n July of 1999, I traveled with my family to Tenby, Wales. The town is said to be picturesque, but I have no memory of its scenery—except for a small toy store we passed on our drive in. As soon as we settled into our hotel, my sister and I begged our father to trek to the shop and search for the Britannia Beanie Baby, sold exclusively in the United Kingdom. The Britannia bear wasn’t just a toy, we explained; it was an investment, projected to be worth thousands of dollars within a decade. Our father capitulated and bought us each a Britannia bear, which we dutifully kept in mint condition with the tag intact, reveling in its rarity while dreaming of the day it would be a hugely valuable collector’s item.


I wanted this to be a better article.

    Bubbles are quite common, but bubbles over toys are not. Why did America lose its mind over stuffed animals?

In my own lifetime:

- The Cabbage Patch Riots

- Rubik's Cube craziness

- Pound puppy preposterousness

- Elmo Mania

So yes. Definitely a bubble. Debatable: something special.

    But Bissonnette’s book is disappointingly short on psychological explanations for why Americans were eager to shell out at least hundreds of millions of dollars for rather conventional toys.

That's because the reasons were largely economic.

Plenty of people have bought toys for financial reasons. A family friend of my wife's basically used toys and baseball cards for his retirement fund; every time he bought his son a toy, he bought two copies, one for the kid, one for the garage. No idea how much he spent on toys, but his widow sold the lot for over $90k in 2010. Cabbage Patch Dolls were the subject of ridiculous amounts of archiving for financial gain; in 3rd grade we were making fun of people with garages full of Cabbage Patch Dolls because we knew lots of people with garages full of Cabbage Patch Dolls. I, myself, stole 40lbs of baseball cards from a deadbeat heroin addict that stole half my CDs and all my guitar pedals to pawn for smack. Unfortunately, heroin addicts are lousy assessors of collector value and I myself am not much better; after hanging on to the albatross for eight years I reconciled myself to the fact that all the cards were from the period when everyone was collecting baseball cards and therefore, the collection was worth roughly its weight in shredded newspaper.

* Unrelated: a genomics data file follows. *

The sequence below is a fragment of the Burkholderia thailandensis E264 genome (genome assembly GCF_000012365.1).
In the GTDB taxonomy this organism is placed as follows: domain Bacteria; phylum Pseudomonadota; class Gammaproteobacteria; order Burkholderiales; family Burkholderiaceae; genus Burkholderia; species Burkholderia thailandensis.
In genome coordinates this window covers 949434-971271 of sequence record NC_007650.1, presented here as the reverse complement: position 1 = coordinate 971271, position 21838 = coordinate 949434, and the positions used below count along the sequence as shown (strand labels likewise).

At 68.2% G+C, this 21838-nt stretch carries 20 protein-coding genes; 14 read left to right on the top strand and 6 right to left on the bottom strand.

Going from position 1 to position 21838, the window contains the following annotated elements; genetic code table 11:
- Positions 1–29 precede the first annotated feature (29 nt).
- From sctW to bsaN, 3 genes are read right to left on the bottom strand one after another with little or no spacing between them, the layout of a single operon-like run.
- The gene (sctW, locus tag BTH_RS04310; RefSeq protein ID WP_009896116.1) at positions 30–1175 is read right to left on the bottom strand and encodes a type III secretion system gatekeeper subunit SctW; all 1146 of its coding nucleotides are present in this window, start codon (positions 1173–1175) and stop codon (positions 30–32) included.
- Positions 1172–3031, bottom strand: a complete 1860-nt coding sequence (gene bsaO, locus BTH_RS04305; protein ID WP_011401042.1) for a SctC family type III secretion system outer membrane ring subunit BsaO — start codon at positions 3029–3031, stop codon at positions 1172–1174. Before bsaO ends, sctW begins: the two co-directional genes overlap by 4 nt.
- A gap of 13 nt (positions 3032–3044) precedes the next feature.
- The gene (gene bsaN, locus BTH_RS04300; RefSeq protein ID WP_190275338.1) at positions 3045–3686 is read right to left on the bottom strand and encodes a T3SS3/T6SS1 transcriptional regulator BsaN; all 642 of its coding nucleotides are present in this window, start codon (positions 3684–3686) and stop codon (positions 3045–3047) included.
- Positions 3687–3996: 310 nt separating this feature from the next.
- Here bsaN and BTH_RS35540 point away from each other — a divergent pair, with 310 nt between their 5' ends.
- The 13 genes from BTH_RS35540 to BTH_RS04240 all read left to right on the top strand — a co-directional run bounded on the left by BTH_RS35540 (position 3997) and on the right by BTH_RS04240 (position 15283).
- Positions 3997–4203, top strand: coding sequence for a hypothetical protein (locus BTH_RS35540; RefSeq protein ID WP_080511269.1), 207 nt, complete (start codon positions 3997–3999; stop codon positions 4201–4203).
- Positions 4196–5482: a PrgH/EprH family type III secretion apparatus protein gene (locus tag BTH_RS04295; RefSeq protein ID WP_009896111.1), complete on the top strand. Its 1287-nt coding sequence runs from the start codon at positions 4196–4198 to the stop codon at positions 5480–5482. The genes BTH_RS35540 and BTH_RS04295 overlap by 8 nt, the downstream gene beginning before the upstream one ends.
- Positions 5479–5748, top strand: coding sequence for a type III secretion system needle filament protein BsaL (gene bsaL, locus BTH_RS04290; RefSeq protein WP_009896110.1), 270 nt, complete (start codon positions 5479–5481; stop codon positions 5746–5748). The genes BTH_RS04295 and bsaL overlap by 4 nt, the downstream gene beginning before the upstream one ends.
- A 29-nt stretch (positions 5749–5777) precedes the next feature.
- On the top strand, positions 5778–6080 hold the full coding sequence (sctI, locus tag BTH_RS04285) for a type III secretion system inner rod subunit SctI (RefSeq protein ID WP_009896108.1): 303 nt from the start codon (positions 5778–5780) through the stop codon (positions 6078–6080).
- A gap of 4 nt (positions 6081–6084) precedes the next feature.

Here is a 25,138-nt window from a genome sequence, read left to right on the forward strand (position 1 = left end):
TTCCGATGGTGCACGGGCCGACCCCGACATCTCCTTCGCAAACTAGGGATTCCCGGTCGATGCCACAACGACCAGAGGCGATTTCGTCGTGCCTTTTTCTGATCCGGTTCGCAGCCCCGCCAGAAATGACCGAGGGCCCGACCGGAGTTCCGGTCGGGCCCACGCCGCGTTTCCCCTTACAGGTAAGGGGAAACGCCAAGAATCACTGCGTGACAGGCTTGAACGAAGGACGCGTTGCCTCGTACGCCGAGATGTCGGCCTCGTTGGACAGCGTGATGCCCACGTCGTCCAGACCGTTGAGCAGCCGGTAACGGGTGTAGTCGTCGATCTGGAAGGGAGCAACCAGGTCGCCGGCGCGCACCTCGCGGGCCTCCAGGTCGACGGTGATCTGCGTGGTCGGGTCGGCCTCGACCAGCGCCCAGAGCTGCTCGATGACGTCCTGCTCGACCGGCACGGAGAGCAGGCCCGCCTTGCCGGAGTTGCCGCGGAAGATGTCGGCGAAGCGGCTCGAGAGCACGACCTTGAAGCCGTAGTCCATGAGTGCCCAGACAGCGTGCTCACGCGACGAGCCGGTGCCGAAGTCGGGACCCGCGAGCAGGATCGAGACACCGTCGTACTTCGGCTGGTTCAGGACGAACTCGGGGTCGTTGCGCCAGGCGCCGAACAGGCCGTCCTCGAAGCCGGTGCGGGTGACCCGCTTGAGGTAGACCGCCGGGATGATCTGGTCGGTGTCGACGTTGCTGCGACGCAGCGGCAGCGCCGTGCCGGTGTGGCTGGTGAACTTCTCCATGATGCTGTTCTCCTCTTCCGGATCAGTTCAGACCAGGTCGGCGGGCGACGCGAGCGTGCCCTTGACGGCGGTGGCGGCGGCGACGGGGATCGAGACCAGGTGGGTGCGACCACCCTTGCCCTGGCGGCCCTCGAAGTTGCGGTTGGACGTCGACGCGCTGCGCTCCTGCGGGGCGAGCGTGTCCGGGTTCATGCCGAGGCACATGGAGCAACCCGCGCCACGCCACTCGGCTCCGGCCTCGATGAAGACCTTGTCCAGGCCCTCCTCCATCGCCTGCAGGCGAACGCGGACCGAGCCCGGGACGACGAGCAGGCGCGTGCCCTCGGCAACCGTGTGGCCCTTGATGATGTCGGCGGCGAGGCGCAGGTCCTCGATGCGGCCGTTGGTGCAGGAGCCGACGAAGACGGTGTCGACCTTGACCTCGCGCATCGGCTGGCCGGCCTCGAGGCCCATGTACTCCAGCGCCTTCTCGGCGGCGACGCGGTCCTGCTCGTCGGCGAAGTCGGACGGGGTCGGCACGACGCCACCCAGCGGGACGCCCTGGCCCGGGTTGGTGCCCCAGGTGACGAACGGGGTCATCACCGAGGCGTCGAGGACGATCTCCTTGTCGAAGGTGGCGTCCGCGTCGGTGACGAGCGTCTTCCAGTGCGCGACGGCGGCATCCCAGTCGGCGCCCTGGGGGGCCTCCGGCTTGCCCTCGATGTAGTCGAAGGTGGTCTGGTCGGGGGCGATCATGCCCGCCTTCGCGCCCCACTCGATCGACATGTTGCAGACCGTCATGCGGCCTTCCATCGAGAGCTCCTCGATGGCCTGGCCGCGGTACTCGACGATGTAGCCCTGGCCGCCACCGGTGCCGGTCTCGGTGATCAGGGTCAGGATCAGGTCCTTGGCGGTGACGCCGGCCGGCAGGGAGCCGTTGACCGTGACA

There was something special about Beanie Babies, and that special thing was eBay.

Pierre Omidyar was a Beanie Baby collector. There weren't any places on the Internet to trade Beanie Babies. There were lots of auction sites, but most of them were for specialty products - OnSale auctioned computer shit, Sam Ash had a site for musical instruments, etc. All of them were run like normal, non-stupid auctions but all of them required a bit more attention paid to their products because who would bother auctioning off one fucking $10 item? So eBay was created as a place to auction off cheap, worthless shit like Beanie Babies, which gave Beanie Baby collectors a chance to gouge each other on Beanie Babies, which increased the perceived value of Beanie Babies, which made Pierre Omidyar rich because 3% of $5k is a shit-ton of money to make just for having a server with a picture of a Beanie Baby and a clock.